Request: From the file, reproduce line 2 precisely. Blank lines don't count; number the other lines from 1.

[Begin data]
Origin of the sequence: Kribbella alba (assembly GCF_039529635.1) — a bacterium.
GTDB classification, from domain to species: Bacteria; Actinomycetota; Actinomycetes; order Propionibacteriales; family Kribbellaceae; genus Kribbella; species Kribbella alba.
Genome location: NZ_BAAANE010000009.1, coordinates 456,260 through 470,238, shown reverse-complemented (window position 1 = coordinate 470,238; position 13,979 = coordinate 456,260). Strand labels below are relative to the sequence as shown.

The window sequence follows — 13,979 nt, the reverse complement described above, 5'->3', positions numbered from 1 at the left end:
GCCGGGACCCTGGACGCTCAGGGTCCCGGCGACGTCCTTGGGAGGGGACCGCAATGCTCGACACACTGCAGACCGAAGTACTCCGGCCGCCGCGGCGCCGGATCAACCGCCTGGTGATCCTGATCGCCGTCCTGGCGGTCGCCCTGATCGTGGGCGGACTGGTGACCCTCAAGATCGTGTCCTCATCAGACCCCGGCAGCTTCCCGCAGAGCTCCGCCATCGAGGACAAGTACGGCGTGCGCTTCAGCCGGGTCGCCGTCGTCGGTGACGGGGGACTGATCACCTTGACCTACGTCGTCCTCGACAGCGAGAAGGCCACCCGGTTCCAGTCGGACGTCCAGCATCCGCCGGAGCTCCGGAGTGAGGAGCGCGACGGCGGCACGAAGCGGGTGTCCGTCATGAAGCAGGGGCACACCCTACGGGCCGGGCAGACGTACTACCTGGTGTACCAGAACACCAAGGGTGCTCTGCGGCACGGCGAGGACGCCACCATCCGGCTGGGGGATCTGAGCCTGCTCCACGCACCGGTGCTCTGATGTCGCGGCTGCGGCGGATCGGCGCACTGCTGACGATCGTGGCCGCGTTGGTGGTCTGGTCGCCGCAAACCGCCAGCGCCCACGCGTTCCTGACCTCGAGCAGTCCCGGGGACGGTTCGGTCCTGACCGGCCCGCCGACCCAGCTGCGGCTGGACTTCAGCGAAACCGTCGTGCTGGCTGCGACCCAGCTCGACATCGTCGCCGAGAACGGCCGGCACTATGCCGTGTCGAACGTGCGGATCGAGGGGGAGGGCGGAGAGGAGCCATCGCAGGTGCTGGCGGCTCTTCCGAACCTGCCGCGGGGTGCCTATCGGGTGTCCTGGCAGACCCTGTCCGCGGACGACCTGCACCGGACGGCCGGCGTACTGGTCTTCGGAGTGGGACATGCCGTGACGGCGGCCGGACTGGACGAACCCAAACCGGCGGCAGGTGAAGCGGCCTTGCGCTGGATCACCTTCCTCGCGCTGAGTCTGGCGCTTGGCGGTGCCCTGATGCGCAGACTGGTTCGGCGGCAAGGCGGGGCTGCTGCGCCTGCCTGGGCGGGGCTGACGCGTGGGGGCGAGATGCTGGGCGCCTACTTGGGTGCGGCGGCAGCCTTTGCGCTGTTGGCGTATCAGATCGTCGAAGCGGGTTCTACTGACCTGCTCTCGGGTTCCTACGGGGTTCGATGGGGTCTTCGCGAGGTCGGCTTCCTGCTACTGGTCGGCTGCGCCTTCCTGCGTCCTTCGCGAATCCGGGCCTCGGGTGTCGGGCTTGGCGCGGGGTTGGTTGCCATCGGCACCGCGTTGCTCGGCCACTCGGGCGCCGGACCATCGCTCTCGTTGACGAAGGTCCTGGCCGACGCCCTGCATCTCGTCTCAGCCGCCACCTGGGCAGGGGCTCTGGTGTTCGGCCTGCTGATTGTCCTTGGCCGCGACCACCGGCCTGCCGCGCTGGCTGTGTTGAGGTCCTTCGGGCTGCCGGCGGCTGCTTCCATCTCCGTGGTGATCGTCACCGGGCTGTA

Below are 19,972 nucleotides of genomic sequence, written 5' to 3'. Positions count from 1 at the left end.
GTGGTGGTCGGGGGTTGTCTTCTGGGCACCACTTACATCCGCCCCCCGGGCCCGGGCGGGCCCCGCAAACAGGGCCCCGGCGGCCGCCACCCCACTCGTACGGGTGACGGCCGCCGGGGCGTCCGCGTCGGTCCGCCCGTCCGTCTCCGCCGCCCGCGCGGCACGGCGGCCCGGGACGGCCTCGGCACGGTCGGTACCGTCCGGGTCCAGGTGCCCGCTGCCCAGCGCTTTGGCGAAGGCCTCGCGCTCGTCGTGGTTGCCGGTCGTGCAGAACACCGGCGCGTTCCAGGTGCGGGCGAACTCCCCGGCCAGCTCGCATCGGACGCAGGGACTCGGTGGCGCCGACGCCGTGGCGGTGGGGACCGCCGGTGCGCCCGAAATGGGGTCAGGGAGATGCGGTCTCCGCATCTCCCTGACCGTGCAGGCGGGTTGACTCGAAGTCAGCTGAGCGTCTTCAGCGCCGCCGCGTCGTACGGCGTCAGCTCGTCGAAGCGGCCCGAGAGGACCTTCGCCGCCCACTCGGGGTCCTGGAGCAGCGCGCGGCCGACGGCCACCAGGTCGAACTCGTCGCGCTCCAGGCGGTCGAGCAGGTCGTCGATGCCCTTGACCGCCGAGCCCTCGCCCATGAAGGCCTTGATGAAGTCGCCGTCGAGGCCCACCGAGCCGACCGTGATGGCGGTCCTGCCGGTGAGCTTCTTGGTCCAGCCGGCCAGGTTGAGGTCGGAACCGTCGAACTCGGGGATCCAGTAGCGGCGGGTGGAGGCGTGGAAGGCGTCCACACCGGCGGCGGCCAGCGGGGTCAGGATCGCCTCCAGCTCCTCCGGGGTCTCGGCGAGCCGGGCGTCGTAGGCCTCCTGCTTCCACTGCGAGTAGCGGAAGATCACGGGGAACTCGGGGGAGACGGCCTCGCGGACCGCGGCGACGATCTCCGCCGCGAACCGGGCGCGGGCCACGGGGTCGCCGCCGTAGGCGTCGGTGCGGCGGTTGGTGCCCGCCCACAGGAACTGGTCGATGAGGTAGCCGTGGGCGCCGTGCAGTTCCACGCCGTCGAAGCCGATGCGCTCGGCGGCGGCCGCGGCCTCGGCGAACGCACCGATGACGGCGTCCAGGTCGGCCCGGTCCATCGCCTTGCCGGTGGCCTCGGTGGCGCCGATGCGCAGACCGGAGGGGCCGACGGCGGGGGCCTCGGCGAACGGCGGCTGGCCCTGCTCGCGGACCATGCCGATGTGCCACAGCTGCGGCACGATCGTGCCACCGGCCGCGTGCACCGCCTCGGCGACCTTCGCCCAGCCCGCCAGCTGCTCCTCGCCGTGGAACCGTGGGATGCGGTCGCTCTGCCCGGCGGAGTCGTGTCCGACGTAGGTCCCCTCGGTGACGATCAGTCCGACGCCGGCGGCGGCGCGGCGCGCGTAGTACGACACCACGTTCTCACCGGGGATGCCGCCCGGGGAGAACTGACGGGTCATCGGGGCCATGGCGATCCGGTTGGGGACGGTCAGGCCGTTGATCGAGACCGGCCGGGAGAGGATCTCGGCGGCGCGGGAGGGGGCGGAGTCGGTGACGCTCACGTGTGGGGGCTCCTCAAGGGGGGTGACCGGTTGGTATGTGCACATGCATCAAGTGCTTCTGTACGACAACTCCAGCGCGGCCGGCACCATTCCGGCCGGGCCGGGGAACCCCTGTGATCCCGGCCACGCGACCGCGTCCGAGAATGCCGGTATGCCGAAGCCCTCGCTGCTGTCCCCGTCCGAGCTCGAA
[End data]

GTDB classification, from domain to species: Bacteria; Actinomycetota; Actinomycetes; order Propionibacteriales; family Kribbellaceae; genus Kribbella; species Kribbella alba.